Fifa corruption: Caribbean football bosses Jack Warner and Jeffrey Webb ‘took aid for Haiti earthquake’

New indictment reveals pair had no compunction about embezzling development and relief money destined for the very poorest countries in their confederation

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The Independent Football

The full extent of Fifa’s corruption scandal was laid bare by fresh indictments after United States justice authorities revealed huge sums destined for disaster relief and development projects were embezzled by senior officials.

The new indictments followed the dawn arrests of two Fifa vice-presidents, Alfredo Hawit of Honduras and Juan Angel Napout of Paraguay, in Zurich and fresh corruption charges against a total of 16 officials for sums totalling $200m (£135m) mostly relating to TV and marketing deals in north, south and central America and the Caribbean.

The US attorney general, Loretta Lynch, announced the new indictments, including those against three former executive committee members – Ricardo Teixeira, the disgraced Brazilian who quit Fifa’s executive committee in 2012 after it was revealed he had received millions of pounds in bribes from Fifa’s former marketing company ISL, his successor Marco Polo Del Nero, and Guatemala’s Rafael Salguero. It brings to 10 the number of current or former executive committee members facing charges.

The most shocking detail in the new indictment is the revelation involving officials who were indicted following arrests last May. It discloses that disgraced former Caribbean football chief Jack Warner and his successor Jeffrey Webb – who has pleaded guilty to seven charges – had no compunction about embezzling development and relief money destined for the very poorest countries in their confederation.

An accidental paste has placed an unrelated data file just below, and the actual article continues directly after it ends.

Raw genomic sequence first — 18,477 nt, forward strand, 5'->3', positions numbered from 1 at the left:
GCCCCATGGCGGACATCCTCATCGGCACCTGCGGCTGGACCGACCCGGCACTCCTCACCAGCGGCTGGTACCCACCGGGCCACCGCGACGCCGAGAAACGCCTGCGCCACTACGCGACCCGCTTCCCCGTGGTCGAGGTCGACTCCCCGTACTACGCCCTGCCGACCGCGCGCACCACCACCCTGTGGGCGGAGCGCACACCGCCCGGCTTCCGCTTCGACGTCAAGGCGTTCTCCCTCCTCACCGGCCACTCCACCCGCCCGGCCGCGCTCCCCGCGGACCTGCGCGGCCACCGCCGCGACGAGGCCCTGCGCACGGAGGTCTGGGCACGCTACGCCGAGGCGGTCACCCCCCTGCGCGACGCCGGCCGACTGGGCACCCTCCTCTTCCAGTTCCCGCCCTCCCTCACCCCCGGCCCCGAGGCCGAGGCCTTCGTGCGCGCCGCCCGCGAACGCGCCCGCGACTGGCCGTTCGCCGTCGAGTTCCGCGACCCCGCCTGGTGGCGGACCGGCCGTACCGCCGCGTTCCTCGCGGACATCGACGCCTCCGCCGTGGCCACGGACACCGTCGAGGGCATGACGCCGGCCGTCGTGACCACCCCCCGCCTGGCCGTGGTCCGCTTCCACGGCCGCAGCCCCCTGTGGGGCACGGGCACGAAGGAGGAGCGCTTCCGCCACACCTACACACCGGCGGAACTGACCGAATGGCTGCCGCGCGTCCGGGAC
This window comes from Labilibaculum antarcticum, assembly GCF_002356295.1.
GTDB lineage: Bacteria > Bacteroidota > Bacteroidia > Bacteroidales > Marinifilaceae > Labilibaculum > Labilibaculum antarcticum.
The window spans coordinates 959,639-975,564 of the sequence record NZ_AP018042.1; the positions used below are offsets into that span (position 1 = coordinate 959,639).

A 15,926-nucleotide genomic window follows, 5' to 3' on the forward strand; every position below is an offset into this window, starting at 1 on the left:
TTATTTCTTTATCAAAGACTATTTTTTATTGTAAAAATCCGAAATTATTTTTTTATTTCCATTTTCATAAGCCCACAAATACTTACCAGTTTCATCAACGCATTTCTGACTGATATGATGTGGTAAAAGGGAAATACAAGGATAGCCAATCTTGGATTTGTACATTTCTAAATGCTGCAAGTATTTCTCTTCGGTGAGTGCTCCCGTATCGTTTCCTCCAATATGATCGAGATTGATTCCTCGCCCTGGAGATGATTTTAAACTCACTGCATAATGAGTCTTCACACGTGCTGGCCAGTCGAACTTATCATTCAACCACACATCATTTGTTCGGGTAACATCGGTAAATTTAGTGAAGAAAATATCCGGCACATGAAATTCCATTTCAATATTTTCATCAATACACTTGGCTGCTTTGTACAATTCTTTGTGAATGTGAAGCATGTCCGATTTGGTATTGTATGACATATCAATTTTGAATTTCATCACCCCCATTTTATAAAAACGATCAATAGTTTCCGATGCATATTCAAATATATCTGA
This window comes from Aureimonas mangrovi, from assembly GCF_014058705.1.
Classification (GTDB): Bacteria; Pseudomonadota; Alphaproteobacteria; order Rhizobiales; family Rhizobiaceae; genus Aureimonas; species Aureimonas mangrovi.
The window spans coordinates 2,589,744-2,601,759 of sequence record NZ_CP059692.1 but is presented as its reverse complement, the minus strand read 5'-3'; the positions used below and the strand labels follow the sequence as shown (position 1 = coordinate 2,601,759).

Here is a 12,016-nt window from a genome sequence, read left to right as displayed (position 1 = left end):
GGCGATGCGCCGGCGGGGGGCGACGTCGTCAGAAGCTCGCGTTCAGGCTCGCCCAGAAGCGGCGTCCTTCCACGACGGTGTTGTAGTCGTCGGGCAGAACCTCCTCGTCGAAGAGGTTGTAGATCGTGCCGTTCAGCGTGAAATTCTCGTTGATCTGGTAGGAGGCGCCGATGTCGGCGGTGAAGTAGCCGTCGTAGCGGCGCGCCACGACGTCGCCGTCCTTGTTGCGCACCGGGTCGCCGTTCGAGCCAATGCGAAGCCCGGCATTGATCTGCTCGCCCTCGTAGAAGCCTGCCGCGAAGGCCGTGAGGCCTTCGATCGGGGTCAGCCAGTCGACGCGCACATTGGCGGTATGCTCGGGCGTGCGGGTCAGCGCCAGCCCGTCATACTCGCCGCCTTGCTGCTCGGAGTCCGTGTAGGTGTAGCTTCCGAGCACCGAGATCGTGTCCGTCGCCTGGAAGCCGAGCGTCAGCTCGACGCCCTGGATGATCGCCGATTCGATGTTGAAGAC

The indictment states: “The conspirators’ corruption of the enterprise extended beyond the payment and receipt of bribes and kickbacks. Fifa’s provision of money – which totalled in the hundreds of millions of dollars – to its member associations in connection with the Goal Programme, Financial Assistance Programme, and other programmes created opportunities for officials to embezzle or otherwise fraudulently appropriate funding intended to benefit Fifa’s member associations and their constituent organisations, including youth leagues.

“Certain of the defendants and their co-conspirators, including the defendant Jack Warner and Jeffrey Webb, took advantage of these opportunities and embezzled or otherwise personally appropriated funds provided by Fifa, including funds intended for natural disaster relief.”

It is the first official confirmation of allegations that Warner diverted $750,000 in emergency funds donated by Fifa and the Korean Football Association intended for victims of the 2010 Haiti earthquake. He is currently fighting extradition to the US.

Webb, a banker from the Cayman Islands, has pleaded guilty to racketeering conspiracy, three counts of wire fraud conspiracy and three counts of money-laundering conspiracy. As part of his plea, Webb agreed to forfeit more than $6.7m (£4.5m). 

Lynch told a news conference in Washington DC: “The betrayal of trust is truly outrageous.” She warned those officials still to be arrested: “You will not wait us out and you will not escape our focus.”

The announcement of the indictments followed a raid on the luxury Baur Au Lac hotel in Zurich used by Fifa officials, which was swooped upon for the second time this year. 

Acting Fifa president, Issa Hayatou, still insisted that neither he nor the organisation is corrupt. Hayatou said: “Fifa is not corrupt. We have individuals that have shown negative behaviour. Do not generalise the situation. There are lots of people in Fifa for more than 20 or 30 years that have not been accused of anything.”